Do Pantry Bugs Like Sugar?
Many homeowners find bugs in their pantries and cupboards, infesting the foods they eat. A variety of pantry pests are attracted to processed foods that are high in sugar. Breakfast cereals, chocolate and sugary dried fruit are favorites of pantry bugs. Locating the source of the infestation and eliminating it is key to controlling pantry bug infestations.
Sawtoothed grain beetles are commonly found in pantries and cupboards. This beetle feeds on processed packaged foods, oatmeal and birdseed. Adult sawtoothed grain beetles are brownish-red and 1/4 inch in length. These beetles lay their shiny, white eggs in food. Sawtoothed grain beetles can have as many as seven generations each year. Indian meal moths are another common pantry pest that is attracted to sugary cereals, fruit and candy. Adult moths are reddish-brown and have a wingspan of 3/4 inch in length. These moths lay their eggs around kitchens, and the eggs hatch into white larvae. According to North Dakota State University, Indian meal moths infest almost every type of cereal product and are also attracted to pet food.
Sawtoothed grain beetles are often found in kitchen cupboards and cabinets where sugar has spilled from baking. The larvae of this pest pupate in infested foods and emerge as adults within one week. Sawtoothed grain beetles are often brought into homes in infested grocery items and can penetrate packaged foods. Indian meal moths are often found in packaged cereals, nuts and flour. This insect places a silky web on the surface of infested food. The larvae of Indian meal moths prefer to infest dried fruits, sugary cereal and coarse grades of flour.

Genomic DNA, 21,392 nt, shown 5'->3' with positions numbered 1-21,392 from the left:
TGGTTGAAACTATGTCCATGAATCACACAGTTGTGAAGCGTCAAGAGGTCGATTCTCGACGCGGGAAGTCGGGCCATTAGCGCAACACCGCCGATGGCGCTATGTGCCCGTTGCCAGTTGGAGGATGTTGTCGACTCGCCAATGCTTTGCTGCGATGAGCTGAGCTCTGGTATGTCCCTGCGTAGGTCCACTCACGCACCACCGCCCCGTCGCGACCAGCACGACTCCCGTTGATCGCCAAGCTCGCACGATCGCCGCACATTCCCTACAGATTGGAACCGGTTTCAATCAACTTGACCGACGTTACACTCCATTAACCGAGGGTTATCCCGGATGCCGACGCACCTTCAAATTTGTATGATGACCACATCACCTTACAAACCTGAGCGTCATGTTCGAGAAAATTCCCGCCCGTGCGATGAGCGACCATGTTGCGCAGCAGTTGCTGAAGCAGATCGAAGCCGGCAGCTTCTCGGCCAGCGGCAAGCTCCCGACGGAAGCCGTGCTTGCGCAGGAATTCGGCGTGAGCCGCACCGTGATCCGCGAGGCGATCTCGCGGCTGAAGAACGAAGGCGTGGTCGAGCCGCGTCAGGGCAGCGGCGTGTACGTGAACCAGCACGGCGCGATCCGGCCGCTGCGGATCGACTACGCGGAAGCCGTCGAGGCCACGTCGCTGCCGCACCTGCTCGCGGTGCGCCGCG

Keep all sugary foods in tightly sealed containers to prevent infestations of pantry bugs. Clean up any sugar or flour that spills on your countertops and in your kitchen cabinets, as these pests are drawn to spilled food. Place sugary dried fruits inside a glass container that is insect-proof. Inspect your breakfast cereals and other packaged foods for signs of damage that may allow insects easy access. Purchase sugary foods in small sizes so they can be used up in a short period of time. Avoid storing any food products for longer than four months to prevent pantry bug infestations.
According to Oregon State University, pesticides are not recommended for the control of bugs where food is prepared or stored. Throw away all infested food items, and vacuum up any spilled sugar or food items. Pay close attention to cracks and crevices where infestations are found, and remove the vacuum cleaner bag as soon as you've finished with cleanup. Place the bag in a trash can outdoors to prevent reinfestations.